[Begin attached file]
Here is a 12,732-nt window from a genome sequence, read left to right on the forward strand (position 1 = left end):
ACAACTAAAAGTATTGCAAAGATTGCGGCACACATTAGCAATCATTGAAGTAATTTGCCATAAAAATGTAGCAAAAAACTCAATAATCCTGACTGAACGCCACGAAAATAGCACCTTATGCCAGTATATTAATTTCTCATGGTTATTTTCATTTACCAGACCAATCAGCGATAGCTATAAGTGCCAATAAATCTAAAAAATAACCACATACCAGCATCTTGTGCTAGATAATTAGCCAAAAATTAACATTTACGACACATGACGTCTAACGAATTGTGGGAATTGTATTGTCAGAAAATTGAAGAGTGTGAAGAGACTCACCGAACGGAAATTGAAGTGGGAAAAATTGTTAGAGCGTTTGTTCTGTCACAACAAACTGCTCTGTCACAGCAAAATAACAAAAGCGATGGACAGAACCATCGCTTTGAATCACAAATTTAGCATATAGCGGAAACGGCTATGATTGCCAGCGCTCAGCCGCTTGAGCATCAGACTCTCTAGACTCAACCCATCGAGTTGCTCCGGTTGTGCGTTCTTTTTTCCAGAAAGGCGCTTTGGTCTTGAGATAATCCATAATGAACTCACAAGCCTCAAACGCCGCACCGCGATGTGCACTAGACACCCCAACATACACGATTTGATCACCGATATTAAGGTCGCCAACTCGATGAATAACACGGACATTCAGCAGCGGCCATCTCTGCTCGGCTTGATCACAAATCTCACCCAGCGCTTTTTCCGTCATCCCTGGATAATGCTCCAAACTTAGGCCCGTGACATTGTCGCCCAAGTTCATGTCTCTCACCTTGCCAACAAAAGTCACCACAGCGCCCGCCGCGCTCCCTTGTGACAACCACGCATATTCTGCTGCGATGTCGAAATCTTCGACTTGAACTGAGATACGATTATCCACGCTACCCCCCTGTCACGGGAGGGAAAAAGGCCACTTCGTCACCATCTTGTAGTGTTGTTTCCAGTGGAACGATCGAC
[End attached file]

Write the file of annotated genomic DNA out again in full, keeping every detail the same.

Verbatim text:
Here is a 12,732-nt window from a genome sequence, read left to right on the forward strand (position 1 = left end):
ACAACTAAAAGTATTGCAAAGATTGCGGCACACATTAGCAATCATTGAAGTAATTTGCCATAAAAATGTAGCAAAAAACTCAATAATCCTGACTGAACGCCACGAAAATAGCACCTTATGCCAGTATATTAATTTCTCATGGTTATTTTCATTTACCAGACCAATCAGCGATAGCTATAAGTGCCAATAAATCTAAAAAATAACCACATACCAGCATCTTGTGCTAGATAATTAGCCAAAAATTAACATTTACGACACATGACGTCTAACGAATTGTGGGAATTGTATTGTCAGAAAATTGAAGAGTGTGAAGAGACTCACCGAACGGAAATTGAAGTGGGAAAAATTGTTAGAGCGTTTGTTCTGTCACAACAAACTGCTCTGTCACAGCAAAATAACAAAAGCGATGGACAGAACCATCGCTTTGAATCACAAATTTAGCATATAGCGGAAACGGCTATGATTGCCAGCGCTCAGCCGCTTGAGCATCAGACTCTCTAGACTCAACCCATCGAGTTGCTCCGGTTGTGCGTTCTTTTTTCCAGAAAGGCGCTTTGGTCTTGAGATAATCCATAATGAACTCACAAGCCTCAAACGCCGCACCGCGATGTGCACTAGACACCCCAACATACACGATTTGATCACCGATATTAAGGTCGCCAACTCGATGAATAACACGGACATTCAGCAGCGGCCATCTCTGCTCGGCTTGATCACAAATCTCACCCAGCGCTTTTTCCGTCATCCCTGGATAATGCTCCAAACTTAGGCCCGTGACATTGTCGCCCAAGTTCATGTCTCTCACCTTGCCAACAAAAGTCACCACAGCGCCCGCCGCGCTCCCTTGTGACAACCACGCATATTCTGCTGCGATGTCGAAATCTTCGACTTGAACTGAGATACGATTATCCACGCTACCCCCCTGTCACGGGAGGGAAAAAGGCCACTTCGTCACCATCTTGTAGTGTTGTTTCCAGTGGAACGATCGAC